I took my PT’s suggestion, came home and put only the most essential items in a small(er) bag --credit card holder, a bit of cash, phone, keys, and sunglasses, and left the house. I immediately regretted this decision when I realized there was no hand sanitizer in case I touched something germy, and no lip balm for my now parched lips. And how would I read the menu at dinner? From arm’s length and tilted, it turned out.

Then I remembered my PT’s suggestion of putting the big bag in the trunk and only carrying what I needed with me from the car. Thus, creating the illusion of Holly Golightly fancy-free-ness whilst still having everything at the ready. And quite a bit more. Old receipts? Library cards from the New York Public Library and the 92nd Street Y? It’s been ten years since I left the city.
Italian leather bag, pleather baggie, and flip flop for scale. Intentionally blurred for artistic purposes. (I lie.) 

I am going to blame the children for my large bag. For decades I have been the repository of all the little objects they left the house carrying, plus extra snacks and books and pens and pads of paper for whiling away various units of time. Extra sweaters and plastic bags in case of who knows what? Purell and hand sanitizing wipes in little packets because why not duplicate and never worry? Latex gloves.

That’s right. Latex gloves. I would carry Latex-free gloves, too, in case someone has a Latex allergy, but that would be overkill.

I said I blame the children, but it’s disingenuous of me to do so. The large bag predates them. It predates the husband, too. Come to think of it, I’m not sure how often I tripped around town with only a small zipper pouch. It is possible that was only when I was heading out to a club to go dancing. Otherwise, bag. Schlep. Bag. Come to think of it, Holly Golightly was not exactly fancy-free. As I recall, she had her baggage, too. She was, if memory serves, married off to a much older man when she was about fourteen and trying to escape poverty. But, you know that party scene in the movie is the best.

I think, having had children, that we humans have a genetic desire to carry things. I say this because my children always left the house carrying something. Once they could grasp an object, they carried one with them. A small plush giraffe, or a board book, a plastic dragon, or a Polly Pocket doll. Something clutched in a little hand as they reclined in the stroller. Something to pitch over the edge, of course. A thing I would then pick up and stuff into my bag.

So, yes, we like to hold things. We like to be burdened. We like to be prepared. The bag is a hedge against the unexpected. We have a baggie for that, or a snack to stave off hunger. An after dinner mint to freshen the breath. The bag, by the way, allows for hands free movement. We may be laden with luggage, but our hands are still free.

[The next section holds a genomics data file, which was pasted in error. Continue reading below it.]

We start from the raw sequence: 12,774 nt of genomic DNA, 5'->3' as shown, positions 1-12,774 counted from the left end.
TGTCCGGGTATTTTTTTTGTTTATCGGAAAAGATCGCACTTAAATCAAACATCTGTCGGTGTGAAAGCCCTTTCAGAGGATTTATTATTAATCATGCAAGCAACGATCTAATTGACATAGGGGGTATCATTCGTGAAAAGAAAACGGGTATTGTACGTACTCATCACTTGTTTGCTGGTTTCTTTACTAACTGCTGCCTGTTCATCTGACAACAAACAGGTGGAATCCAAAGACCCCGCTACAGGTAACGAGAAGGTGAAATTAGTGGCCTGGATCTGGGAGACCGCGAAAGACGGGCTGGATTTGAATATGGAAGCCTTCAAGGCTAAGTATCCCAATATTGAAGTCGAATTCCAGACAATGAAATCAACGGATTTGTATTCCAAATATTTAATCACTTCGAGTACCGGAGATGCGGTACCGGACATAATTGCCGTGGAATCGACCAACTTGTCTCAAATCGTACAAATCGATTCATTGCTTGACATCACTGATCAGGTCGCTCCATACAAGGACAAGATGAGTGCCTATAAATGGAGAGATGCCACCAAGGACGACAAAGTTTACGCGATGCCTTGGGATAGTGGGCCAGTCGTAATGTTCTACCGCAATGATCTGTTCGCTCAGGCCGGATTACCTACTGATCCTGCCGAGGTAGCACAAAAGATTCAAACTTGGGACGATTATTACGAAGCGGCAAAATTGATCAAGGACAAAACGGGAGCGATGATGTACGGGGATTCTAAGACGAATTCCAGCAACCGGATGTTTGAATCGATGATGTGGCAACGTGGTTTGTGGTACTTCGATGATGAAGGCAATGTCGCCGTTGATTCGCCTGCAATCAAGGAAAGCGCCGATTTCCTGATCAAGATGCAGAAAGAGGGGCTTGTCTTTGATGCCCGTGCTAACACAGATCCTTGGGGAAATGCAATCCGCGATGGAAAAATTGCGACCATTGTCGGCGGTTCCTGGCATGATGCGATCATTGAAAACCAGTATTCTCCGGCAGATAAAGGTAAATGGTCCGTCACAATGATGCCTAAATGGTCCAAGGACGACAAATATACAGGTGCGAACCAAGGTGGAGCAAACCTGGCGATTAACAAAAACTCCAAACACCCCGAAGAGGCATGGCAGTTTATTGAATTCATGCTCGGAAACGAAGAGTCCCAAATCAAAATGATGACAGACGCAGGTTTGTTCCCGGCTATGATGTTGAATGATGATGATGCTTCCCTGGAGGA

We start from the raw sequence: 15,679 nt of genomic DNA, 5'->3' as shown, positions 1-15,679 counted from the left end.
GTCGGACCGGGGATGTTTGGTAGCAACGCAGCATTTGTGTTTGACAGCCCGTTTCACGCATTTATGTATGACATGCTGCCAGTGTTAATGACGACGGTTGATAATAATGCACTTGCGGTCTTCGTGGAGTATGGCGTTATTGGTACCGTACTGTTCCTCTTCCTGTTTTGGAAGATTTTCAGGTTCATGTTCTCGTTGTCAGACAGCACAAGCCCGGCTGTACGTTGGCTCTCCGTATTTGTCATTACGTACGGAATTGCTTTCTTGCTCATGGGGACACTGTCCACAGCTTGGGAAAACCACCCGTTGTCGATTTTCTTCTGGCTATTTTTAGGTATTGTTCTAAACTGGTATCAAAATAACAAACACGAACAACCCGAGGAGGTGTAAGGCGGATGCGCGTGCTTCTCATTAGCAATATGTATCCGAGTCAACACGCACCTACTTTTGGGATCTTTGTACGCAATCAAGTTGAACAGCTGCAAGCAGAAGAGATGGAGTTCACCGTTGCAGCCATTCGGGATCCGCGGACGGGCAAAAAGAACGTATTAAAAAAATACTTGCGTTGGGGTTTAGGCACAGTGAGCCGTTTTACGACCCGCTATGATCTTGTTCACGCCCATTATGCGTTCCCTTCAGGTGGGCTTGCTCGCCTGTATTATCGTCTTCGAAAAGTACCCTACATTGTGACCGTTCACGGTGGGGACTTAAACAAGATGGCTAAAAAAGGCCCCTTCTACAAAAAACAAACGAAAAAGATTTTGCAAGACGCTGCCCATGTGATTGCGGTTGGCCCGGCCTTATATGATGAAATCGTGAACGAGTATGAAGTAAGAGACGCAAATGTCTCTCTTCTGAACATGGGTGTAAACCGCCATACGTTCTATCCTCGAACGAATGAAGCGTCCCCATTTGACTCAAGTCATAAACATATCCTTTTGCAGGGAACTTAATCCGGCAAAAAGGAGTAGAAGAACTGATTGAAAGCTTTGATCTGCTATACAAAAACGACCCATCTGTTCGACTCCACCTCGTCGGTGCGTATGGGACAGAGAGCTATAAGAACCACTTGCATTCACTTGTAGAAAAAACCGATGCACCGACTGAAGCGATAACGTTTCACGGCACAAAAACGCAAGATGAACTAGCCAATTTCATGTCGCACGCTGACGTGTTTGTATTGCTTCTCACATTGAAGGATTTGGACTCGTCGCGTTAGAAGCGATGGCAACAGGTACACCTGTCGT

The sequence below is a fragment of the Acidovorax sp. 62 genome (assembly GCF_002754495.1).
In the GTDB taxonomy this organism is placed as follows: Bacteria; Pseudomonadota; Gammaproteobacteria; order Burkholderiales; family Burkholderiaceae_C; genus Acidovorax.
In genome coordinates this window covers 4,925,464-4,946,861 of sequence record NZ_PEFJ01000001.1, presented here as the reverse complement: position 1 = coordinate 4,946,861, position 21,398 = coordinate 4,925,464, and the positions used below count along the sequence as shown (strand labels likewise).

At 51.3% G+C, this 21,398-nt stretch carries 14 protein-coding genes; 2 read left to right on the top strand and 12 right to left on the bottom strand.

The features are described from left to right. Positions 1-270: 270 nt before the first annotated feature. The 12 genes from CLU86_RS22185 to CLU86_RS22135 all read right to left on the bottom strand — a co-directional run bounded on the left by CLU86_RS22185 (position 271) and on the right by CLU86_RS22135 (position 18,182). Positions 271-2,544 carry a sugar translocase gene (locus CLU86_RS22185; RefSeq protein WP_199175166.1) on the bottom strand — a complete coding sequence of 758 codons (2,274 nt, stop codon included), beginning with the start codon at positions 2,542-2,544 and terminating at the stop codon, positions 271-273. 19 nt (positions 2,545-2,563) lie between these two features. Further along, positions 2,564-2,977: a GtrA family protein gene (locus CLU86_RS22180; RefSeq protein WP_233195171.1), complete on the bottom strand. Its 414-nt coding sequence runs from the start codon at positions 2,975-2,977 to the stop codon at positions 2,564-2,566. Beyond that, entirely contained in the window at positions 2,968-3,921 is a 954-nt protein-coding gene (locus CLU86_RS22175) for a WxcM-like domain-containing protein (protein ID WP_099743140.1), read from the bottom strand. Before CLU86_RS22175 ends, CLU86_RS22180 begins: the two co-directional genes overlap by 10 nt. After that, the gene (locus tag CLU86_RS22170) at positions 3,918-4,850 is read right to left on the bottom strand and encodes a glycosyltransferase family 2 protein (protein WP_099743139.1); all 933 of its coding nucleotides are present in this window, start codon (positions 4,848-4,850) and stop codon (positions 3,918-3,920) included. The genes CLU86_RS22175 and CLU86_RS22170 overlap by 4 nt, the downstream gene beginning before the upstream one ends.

Are we ever free of our burdens? Are we ever burdened by our freedom?

The answer to both questions is yes, at moments. At least according to Dr. Edith Egar, who wrote an amazing memoir called The Choice, which I recommend to everyone. I don’t know if I want to write about this book, because reading it was kind of traumatic. It’s a Holocaust survival story, but it’s more than that. It’s about living afterward, having survived, and how the trauma affected Egar’s life—and continues to. She’s in her nineties now, and healing from the trauma has taken all this time. It’s hard to think about the trauma experienced by young immigrant children separated from their parents, and how they may or may not fare as they go forward with living. Without professional help, how will they heal? Even with professional help, trauma is hard to heal. And we don’t have to have experienced a concentration camp to be traumatized. There are less extraordinary traumas of loss and assault on the self. And what does it mean to heal? Is it to be free of suffering? Not at all. It’s to experience moments of insight that bring relief, and to have scars. Scars, no matter how cleverly repaired, are permanent disfigurations you carry with you.

What am I saying? Who knows. Does it relate to success? Oh, absolutely. Edith Egar’s point is that people can be victimized by other people. However, victimhood is a choice. Meaning, learned helplessness, feeling defeated and overwhelmed are effects of victimization that we have to try to overcome, by choosing over and over, and over and over, to try.

Is that awfully put? It feels kind of judgy of those who have terrible after effects such as PTSD or depression. I guess the thing is that you can be knocked down, sometimes for quite a while, but you have to remember that in your own head you have the choice to protect yourself from forgetting who you were before the trauma. Sometimes that’s enough to carry you to the next day. Edith Egar lost her mother to Auschwitz’s gas chamber, but she carried her mother’s advice with her: no one can take away what you have in your head, and she used her memories of feeling her most empowered and vibrant to help her get through those moments when she was most debased, trapped, and near death.

Anyway, someone’s got to carry the purse, bag, tote, messenger bag, Birkin, backpack. Those rare few who manage without lean on the rest of us from time to time. I’m about to take a trip, which gives me a good reason to rummage through my big bag and remove some excess stuff. I’ll keep the undies in there, since I probably put them there the last time I traveled by aeroplane. Always good to have extra, in case of disaster, or really in case of delays. In case of disaster, none of it matters.